College Application Season


Brandon Chan, Staff Writer

College application season can be a real pain. Even if you’ve already started writing some of the essays, required or optional, it can be helpful to receive some tips from a college counselor on how to manage your time in order to be as successful as possible. Ms. Fitts, AHS’ college counselor, gave some fantastic advice on how to navigate through the college application season. 

Since this time of year is very hectic for seniors everywhere, it’s best to be organized. An unorganized student is going to have problems keeping track of the countless deadlines for applications and school work.

Ms. Fitts emphasizes that you should have “one place where you keep all application deadlines, requirements, usernames, and passwords; it can be in a binder or a spreadsheet.”

By utilizing this method to organize yourself, you can greatly decrease your stress level when you need to finish a certain section of your college application. A spreadsheet is very helpful because some colleges have similar questions such as describing your favorite activity or what major you are interested in. This allows you to easily view which supplemental questions still have to be answered.

As for the testing aspect of the college application (SAT/ACT), many students are worried that not being able to take one or both of these standardized tests will hurt their chances of being admitted. 

However, Ms. Fitts said, “The Cal States and UCs have gone test blind, meaning they are not going to evaluate test scores even if students send them. For some colleges outside of California, they have gone test-optional.”

She emphasized the need to be confident in yourself and that “you are so much more than a singular test score on paper.” Students shouldn’t be worried about not being able to take an SAT/ACT test because colleges look at the whole body of work.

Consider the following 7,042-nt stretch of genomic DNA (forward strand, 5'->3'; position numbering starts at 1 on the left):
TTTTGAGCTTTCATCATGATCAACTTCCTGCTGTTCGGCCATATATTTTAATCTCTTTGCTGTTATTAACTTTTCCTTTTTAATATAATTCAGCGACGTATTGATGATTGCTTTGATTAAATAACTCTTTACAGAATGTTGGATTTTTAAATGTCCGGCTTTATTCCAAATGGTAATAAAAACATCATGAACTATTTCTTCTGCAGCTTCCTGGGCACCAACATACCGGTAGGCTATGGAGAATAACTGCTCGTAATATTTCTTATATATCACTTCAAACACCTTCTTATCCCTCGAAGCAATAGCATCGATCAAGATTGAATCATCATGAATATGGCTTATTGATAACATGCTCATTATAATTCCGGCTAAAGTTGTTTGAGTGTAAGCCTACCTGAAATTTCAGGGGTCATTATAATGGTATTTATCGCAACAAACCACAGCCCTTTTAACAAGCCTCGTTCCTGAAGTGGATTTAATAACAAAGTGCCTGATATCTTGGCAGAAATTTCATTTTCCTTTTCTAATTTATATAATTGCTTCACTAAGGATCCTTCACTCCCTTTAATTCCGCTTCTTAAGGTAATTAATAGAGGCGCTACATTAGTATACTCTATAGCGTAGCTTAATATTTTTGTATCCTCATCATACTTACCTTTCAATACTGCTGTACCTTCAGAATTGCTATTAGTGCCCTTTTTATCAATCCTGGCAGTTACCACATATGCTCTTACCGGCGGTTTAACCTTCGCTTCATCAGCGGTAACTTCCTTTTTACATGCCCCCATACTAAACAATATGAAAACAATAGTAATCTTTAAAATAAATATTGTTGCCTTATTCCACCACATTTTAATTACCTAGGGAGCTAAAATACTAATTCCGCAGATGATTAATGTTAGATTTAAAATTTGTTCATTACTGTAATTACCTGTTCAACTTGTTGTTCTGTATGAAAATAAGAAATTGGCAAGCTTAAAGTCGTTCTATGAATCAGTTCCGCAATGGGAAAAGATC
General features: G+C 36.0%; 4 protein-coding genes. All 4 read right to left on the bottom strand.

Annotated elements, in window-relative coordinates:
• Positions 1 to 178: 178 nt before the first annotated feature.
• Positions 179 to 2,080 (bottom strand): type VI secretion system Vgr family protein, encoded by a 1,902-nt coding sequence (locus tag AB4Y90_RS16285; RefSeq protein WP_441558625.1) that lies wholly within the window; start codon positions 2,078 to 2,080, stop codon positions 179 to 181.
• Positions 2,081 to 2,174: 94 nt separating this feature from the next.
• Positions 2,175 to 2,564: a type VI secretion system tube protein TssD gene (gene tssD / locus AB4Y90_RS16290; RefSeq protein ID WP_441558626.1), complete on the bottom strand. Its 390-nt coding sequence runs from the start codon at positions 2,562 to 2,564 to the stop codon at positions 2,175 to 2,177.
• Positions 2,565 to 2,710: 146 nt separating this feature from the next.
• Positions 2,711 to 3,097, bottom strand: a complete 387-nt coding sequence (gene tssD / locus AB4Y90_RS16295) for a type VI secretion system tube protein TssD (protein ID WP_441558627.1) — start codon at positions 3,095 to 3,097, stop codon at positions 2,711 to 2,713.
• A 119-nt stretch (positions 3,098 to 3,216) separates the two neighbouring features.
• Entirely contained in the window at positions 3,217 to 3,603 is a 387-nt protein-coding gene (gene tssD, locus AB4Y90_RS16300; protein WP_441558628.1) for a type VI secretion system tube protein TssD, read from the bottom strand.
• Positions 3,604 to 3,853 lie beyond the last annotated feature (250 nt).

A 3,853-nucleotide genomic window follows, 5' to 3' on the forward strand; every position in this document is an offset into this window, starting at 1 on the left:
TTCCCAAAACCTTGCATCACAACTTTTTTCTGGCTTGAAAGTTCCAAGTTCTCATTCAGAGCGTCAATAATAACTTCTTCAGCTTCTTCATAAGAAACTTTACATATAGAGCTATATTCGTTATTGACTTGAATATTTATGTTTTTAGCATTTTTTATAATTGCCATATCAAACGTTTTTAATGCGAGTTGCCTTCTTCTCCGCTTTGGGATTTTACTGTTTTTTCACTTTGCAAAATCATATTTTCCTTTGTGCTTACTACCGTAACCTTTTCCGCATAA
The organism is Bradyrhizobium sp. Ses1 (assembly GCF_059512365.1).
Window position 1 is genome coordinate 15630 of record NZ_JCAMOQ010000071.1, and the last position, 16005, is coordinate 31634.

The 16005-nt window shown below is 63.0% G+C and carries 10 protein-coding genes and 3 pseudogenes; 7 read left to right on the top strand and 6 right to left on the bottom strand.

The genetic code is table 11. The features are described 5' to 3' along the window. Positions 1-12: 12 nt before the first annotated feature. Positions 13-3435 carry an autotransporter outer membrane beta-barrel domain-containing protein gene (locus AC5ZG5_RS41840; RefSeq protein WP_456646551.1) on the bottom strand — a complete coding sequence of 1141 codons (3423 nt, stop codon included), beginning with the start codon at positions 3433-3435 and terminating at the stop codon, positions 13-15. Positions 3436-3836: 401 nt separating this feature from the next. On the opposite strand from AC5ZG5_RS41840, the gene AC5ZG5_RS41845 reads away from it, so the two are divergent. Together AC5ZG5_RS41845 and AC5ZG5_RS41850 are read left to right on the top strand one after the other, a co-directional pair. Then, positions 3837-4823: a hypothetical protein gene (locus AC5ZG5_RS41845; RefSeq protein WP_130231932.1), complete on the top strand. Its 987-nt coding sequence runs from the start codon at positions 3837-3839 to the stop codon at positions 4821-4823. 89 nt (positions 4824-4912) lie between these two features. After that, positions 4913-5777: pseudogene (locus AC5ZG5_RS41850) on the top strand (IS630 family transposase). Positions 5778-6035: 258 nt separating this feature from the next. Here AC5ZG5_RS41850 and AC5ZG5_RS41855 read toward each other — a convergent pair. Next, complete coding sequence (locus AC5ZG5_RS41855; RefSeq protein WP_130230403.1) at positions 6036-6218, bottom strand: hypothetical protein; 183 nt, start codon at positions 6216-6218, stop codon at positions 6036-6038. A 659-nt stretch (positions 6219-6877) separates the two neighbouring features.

One of the more important parts of the college application process is writing high-quality essays so that the colleges you are applying to can get to know your personality and interests. You don’t want to write an essay that 100 other students can write. Be unique. 

According to Ms. Fitts, with a good college essay, even if you don’t put a name on it, if you “drop it on the ground somewhere, someone can identify that it is you.” 

This will separate you from the other applicants because it means you stood out from the pack. Additionally, Ms. Fitts recommends searching up the College Essay Guy online for free additional resources to start developing your essays.

Another important aspect of the application is your teacher recommendation letters. When asking your teachers to write you a recommendation letter, make sure you are incredibly polite because these letters do take plenty of time out of their busy schedules. 

When discussing these teacher recommendation letters, Ms. Fitts said, “It is okay to ask sophomore and junior year teachers, but junior year teachers are the better choice. It also doesn’t have to be a teacher from a class you received an A. It can be one where you asked lots of questions and worked hard every day.” 

When applying for college, some students will apply early decision or early action. Early decision is binding, meaning if the student gets into that college, he/she has to attend; on the other hand, early action is not binding. Ms. Fitts explained why early decision can increase students’ chances of getting into their preferred college.

 She said, “Early decision demonstrates to the university that that is the school you want to attend.” She cautions, however, that you must know that this is the college for you since there is no backing out.

For other students, a four-year college may not be the best fit for them and that is perfectly fine. Some alternative options include going to service academies or the more common choice, a community college. 

Ms. Fitts mentions that a community college is great because “you are taking the same courses that you would take at a four-year college.” 

After you attend a community college, you can then transfer and finish the last two years at a four-year college. She also mentioned that PCC has free tuition for AHS students for the first two years, making it a very enticing option. 

Furthermore, since some colleges aren’t open to on-campus visits amid this pandemic, some students may struggle to find a college that is perfect for them.

 In regards to this, Ms. Fitts said, “Naviance is a very good starting point because there are plenty of college searches. Students can also visit college websites to access online virtual tours of the campus.” 

As long as students stay on track of their schedule and deadlines, college application season should hopefully be a little less stressful.


Graphic courtesy of MAGZTER.COM